Microsoft Academic Search

Gene regulation networks contain recurring circuit patterns called network motifs. One of the most common network motif is the incoherent type 1 feed-forward loop (I1-FFL), in which an activator controls both gene and repressor of that gene. This motif was shown to act as a pulse generator and response accelerator of gene expression. Here we consider an additional function of

Shai Kaplan; Anat Bren; Erez Dekel; Uri Alon

2008-01-01

358

Natural Selection and the Origin of jingwei, a Chimeric Processed Functional Gene in Drosophila  

Microsoft Academic Search

The origin of new genes includes both the initial molecular events and subsequent population dynamics. A processed Drosophila alcohol dehydrogenase (Adh) gene, previously thought to be a pseudogene, provided an opportunity to examine the two phases of the origin of a new gene. The sequence of the processed Adh messenger RNA became part of a new functional gene by capturing

Manyuan Long; Charles H. Langley

1993-01-01

359

Origin of plant glycerol transporters by horizontal gene transfer and functional recruitment  

Microsoft Academic Search

Gene-family evolution mostly relies on gene duplication coupled with functional diversification of gene products. However, other evolutionary mechanisms may also be important in generating protein diversity. The ubiquitous membrane intrinsic protein (MIP) gene family is an excellent model system to search for such alternative evolutionary mechanisms. MIPs are proteins that transport water, glycerol, and small solutes across cell membranes in

Rafael Zardoya; Xiaodong Ding; Yoshichika Kitagawa; Maarten J. Chrispeels

2002-01-01

360

Partial functional redundancy between Hoxa5 and Hoxb5 paralog genes during lung morphogenesis  

PubMed Central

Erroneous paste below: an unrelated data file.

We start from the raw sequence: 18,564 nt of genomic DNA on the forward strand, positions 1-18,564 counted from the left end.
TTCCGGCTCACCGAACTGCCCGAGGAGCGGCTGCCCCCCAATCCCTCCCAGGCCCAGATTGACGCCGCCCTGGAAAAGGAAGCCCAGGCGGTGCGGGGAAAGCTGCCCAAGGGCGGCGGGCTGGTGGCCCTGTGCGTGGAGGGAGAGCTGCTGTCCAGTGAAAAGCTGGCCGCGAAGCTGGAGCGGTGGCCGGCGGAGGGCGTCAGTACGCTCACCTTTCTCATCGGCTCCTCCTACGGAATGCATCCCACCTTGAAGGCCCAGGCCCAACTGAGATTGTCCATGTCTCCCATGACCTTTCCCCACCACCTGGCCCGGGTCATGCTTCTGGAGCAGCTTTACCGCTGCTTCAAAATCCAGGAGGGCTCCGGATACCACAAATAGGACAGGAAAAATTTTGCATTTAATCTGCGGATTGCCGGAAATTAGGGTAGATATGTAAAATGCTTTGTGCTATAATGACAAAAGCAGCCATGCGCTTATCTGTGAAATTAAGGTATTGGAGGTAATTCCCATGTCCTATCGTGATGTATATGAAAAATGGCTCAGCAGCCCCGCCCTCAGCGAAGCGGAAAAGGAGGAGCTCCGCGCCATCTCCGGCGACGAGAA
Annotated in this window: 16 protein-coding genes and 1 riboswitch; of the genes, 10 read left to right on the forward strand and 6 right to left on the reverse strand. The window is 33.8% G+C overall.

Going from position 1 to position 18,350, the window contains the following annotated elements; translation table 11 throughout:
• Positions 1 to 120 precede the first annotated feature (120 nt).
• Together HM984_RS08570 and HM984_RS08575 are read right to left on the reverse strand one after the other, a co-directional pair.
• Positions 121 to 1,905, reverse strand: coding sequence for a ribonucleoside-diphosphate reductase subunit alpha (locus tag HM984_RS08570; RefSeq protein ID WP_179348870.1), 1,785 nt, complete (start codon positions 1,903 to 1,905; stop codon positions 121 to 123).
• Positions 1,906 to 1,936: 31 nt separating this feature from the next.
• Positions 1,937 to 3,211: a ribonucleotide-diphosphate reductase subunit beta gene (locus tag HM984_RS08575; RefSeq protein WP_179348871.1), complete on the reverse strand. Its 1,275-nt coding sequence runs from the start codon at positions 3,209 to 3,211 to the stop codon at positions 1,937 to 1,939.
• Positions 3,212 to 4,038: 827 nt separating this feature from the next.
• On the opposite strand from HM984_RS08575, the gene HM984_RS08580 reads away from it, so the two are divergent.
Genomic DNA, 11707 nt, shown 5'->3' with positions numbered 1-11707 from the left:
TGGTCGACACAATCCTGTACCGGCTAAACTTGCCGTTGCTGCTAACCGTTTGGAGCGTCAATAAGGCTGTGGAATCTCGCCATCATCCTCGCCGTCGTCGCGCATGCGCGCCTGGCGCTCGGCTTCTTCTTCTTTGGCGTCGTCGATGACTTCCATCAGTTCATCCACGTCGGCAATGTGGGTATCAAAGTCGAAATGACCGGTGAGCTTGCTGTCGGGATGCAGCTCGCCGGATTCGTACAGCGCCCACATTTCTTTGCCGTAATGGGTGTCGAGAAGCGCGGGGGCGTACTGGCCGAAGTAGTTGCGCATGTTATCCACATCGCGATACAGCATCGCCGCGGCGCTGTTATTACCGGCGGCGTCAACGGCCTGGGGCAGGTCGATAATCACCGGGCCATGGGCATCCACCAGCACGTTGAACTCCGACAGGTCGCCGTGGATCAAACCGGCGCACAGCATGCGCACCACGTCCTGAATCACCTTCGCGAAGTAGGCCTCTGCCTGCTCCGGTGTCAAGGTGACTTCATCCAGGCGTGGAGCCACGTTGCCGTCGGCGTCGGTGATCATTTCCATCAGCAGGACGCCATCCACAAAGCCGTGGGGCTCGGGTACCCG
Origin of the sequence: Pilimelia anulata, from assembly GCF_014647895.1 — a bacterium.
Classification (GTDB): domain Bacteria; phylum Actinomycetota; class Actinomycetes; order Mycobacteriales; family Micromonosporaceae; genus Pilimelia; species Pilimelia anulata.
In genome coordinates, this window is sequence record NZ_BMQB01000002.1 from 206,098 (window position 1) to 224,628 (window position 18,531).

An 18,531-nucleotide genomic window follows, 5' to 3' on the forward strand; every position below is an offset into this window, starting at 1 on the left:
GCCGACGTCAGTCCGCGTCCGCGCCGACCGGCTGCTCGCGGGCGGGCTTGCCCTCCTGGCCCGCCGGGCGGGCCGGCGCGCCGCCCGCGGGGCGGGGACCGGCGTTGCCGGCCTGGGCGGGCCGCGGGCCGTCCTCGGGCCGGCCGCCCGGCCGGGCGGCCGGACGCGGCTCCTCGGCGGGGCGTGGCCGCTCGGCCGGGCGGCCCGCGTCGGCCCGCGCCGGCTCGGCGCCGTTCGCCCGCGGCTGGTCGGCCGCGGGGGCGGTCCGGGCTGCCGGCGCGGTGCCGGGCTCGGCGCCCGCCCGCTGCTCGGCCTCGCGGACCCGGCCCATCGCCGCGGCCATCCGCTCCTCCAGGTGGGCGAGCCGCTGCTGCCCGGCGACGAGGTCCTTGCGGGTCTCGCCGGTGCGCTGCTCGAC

Hox genes encode transcription factors governing complex developmental processes in several organs. A subset of Hox genes are expressed in the developing lung. Except for Hoxa5, the lack of overt lung phenotype in single mutants suggests that Hox genes may not play a predominant role in lung ontogeny or that functional redundancy may mask anomalies. In the Hox5 paralog group, both Hoxa5 and Hoxb5 genes are expressed in the lung mesenchyme whereas Hoxa5 is also expressed in the tracheal mesenchyme. Herein, we generated Hoxa5;Hoxb5 compound mutant mice to evaluate the relative contribution of each gene to lung development. Hoxa5;Hoxb5 mutants carrying the four mutated alleles displayed an aggravated lung phenotype, resulting in the death of the mutant pups at birth. Characterization of the phenotype highlighted the role of Hoxb5 in lung formation, the latter being involved in branching morphogenesis, goblet cell specification, and postnatal air space structure, revealing partial functional redundancy with Hoxa5. However, the Hoxb5 lung phenotypes were less severe than those seen in Hoxa5 mutants, likely because of Hoxa5 compensation. New specific roles for Hoxa5 were also unveiled, demonstrating the extensive contribution of Hoxa5 to the developing respiratory system. The exclusive expression of Hoxa5 in the trachea and the phrenic motor column likely underlies the Hoxa5-specific trachea and diaphragm phenotypes. Altogether, our observations establish that the Hoxa5 and Hoxb5 paralog